wedge setup configuration
Golf Gear mentioned in this thread:
to me as long as all your wedges are the same brand and model, that's what matters the most, because its a consistant feel. I personally think cleveland and titleist are way beyond all other wedges, especially with options. Its crazy how technical wedges can get. I would go to Titleist website and look through there information on wedges, they got some good guidelines for setting up different wedge configurations.
Basically standard club changes are 0.5" on club length and 4 degrees of loft.
So if your PW is a 48, with a 35" shaft, your next wedge would be 52 with a 34.4" Now you can do the same bump, but usually you can keep the same shaft length and just go another 4 degrees of loft. but basically unless your messing around with clublength, 4-5 degrees will give a good gap.
I agree with what Saevel25 says and what like to add.... If you were fitted for your 9i-4i then you also want the lie angle to match your irons. Saevel has already covered having the same shaft, bounce, length gapping, and degree interval, in your wedges based off of your pitching wedge, which is why he recommends the same wedges but different lofts. Good Luck.
4-5° isn't bad depending on the manufacturer. 2-3° is good for higher lofted irons, but majority of irons are 4° difference with half a inch change in shaft length. For wedges you can run into the problem of having same shaft lengths, so 4° will give you a slight smaller gap, but its tough to gap 5° with traditional 4° being the standard for so long,
Here is a good site for fitting wedges, and how Vokey goes about it.
Lets look at some common iron configurations
Mizuno JPX 825 Pro's
Callaway Razr XF
As you can see, they vary, manufacturers mess around with shaft lengths and clubhead design to allow them to get a range of lofts for the same iron labeling. This can get you if you compare similar irons, sometimes a 7 iron from one company might be half a club length more than anothers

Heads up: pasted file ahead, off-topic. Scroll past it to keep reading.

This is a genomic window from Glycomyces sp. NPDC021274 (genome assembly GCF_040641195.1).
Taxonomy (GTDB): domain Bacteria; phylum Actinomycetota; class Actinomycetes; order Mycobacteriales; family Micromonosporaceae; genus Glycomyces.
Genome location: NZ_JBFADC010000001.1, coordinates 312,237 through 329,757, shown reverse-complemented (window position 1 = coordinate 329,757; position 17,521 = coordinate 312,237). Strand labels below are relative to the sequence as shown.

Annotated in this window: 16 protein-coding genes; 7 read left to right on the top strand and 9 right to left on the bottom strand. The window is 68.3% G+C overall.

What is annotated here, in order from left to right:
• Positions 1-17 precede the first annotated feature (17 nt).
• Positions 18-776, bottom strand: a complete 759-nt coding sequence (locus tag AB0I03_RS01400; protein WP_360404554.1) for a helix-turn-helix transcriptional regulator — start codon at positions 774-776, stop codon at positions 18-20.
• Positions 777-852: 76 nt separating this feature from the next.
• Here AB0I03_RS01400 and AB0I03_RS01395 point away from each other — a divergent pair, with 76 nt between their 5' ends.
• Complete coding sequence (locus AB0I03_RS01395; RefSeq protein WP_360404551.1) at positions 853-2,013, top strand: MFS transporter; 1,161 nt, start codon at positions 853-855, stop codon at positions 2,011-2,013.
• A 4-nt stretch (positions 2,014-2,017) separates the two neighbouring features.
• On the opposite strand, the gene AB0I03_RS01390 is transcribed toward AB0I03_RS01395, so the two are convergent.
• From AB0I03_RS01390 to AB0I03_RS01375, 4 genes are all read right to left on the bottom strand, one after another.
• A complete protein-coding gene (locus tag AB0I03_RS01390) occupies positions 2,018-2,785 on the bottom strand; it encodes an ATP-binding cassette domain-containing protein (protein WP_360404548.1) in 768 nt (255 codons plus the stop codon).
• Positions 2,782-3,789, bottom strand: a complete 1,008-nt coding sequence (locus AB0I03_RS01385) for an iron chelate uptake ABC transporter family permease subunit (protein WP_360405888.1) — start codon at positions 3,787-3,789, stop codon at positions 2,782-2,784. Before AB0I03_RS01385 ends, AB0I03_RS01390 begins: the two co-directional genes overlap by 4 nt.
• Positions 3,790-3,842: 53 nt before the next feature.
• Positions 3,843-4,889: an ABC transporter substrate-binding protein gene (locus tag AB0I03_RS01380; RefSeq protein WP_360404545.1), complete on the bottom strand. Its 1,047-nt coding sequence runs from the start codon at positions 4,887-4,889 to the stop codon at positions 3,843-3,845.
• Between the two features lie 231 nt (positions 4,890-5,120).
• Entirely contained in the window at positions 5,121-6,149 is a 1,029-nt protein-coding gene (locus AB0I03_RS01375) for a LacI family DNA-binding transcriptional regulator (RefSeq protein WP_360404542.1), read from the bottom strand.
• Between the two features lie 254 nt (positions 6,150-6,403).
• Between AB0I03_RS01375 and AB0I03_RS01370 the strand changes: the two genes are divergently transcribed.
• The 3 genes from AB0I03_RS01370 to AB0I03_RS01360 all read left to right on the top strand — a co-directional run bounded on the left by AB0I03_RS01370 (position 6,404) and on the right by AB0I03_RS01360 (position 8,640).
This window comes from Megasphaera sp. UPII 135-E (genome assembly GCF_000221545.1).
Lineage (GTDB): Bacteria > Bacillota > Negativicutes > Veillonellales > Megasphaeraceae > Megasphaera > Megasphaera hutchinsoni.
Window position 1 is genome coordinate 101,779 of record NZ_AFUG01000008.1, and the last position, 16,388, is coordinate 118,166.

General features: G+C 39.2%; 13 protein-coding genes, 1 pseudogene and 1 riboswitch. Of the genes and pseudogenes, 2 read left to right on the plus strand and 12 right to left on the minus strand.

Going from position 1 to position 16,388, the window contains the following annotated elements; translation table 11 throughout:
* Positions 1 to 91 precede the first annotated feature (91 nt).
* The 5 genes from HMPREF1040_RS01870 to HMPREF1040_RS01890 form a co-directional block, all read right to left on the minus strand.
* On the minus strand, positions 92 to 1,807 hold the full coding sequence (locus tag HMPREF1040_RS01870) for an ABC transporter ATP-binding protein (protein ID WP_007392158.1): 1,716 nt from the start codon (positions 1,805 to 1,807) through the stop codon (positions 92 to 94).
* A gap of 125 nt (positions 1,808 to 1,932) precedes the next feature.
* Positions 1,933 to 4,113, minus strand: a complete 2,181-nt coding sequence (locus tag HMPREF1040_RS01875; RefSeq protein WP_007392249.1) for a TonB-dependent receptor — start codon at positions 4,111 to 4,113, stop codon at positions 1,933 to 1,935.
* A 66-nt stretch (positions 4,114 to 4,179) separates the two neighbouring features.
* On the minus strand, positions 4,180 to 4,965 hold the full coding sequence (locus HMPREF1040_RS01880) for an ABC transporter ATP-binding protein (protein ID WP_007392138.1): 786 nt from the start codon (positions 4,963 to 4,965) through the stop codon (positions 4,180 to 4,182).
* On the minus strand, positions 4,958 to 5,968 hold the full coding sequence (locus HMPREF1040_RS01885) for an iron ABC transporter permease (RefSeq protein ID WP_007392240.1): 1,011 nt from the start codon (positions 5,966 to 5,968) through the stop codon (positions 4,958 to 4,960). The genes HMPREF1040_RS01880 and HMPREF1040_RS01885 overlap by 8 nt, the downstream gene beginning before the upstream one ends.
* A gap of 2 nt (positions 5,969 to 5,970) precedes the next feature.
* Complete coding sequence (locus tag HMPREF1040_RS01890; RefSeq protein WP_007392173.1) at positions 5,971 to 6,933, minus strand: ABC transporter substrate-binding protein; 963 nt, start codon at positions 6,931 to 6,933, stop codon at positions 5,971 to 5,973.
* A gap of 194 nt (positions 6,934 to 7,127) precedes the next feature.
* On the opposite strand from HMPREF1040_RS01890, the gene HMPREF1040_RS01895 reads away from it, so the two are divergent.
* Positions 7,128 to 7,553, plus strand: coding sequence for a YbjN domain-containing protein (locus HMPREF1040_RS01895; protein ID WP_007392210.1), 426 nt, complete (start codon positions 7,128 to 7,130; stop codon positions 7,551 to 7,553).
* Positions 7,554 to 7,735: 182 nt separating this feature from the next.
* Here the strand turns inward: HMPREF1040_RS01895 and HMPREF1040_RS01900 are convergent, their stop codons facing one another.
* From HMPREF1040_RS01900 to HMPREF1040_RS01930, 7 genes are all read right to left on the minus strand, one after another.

But if we were to look at wedge profiles for these three, at least how i would go about it
Mizuno MP-64 - 50°, 54°, 58/60°
Mizuno JPX - 50°, 54°, 58/60° (this one is tougher because of the 5° gap, but you can always have these bent 1° stronger)
Callaway - 52°, 56°, 60°
Before the last decade majority of irons would have there PW be at 48°, that's why the common wedges would be Gap wedge at 52°, Sandwedge at 56°, and Lob wedge at 60°
But today you really got to look up your specs and match what you want to do. This is also personal preference on chipping style. If you are a shorter hitter, you might go for less wedges because you might need a few hybrids to extend your range. Or you might be a person who uses the hole bag to chip, like using a 5 iron for a chip and run, so you might go with less wedges, or you might be a one wedge chipper and forgo a lob wedge. Or you might like to have 4 wedges.
Basically it comes down to how your irons above your wedges are set up, and how what your style of game is. Figure those two out, and you can set up a solid wedge set.
A couple of things to consider. The half-inch/4* is standard for your numbered irons, and delivers 10-12 yards difference between clubs for the average golfer. When you get into wedges, things change.
Make sure you look at the spec sheets for the irons, and specialty wedge model you're trying to patch in.
For wedges which match iron sets, you might end up with 1/4" difference between shaft lengths. Sometimes, the SW and LW will have the same shaft length.
For specialty wedges, you often drop to 1/4" length differences between wedge categories, or 1/8" in some recent Cleveland wedges. Less difference in shaft length means the distance between wedges will be less.
Club designer Ralplh Maltby discusses wedge fitting on his website: http://ralphmaltby.com/17
Most people go with a PW matching their iron set, and add in specialty wedges of a different brand and model, or different model.
Also, the iron may play hotter or softer than the specialty wedge. I carry a 46* X20 Tour PW. This PW flies about 12 yards farther than my Cle CG14 50* GW, even though they have the same shafl length. The PW is a little hotter than the CG wedges.
Some people pick up a 6* loft gap at their PW, and may have a 42* 9i, and go specialty wedges in 48*, 54*, 60* so they can get by with three wedges. In this case, the 48* PW would match the SW and LW. (For example, all three Vokey or all three Cle CG).
Once you get the wedges, you can test them out to get a "yardstick" for how far each wedge flies on quarter, half and 3/4 swings.
My MP57 PW is 47*, and I carry an additional 50, 54 and 58. To be honest, I rarely use my 50* wedge and could easily drop it from the bag without effecting my game much if at all. Most people keep the matching Pitching Wedge to their irons because typically they are played like a 10 iron and used for just full shots, and you go to the specialty wedges for anything else.
My Scratch 8620 D/D 58* is my favorite wedge I've ever owned, and I've got an entire bag of wedges here at the house from Cleveland, Mizuno, Vokeys and Snake Eyes. Anything within 80 yards, it's my first choice unless I'm just off the fringe, where I'll use a 9 iron. I like it so much that I am going to order a 50* and 53* to match and put my current Mizunos in the bag with the rest of them.
In your example it would make no difference. When you change the loft, you change the bounce by the same amount. If you increase loft you also increase the bounce, and vice versa.
In your example you're going to end up with a 55-13 either way.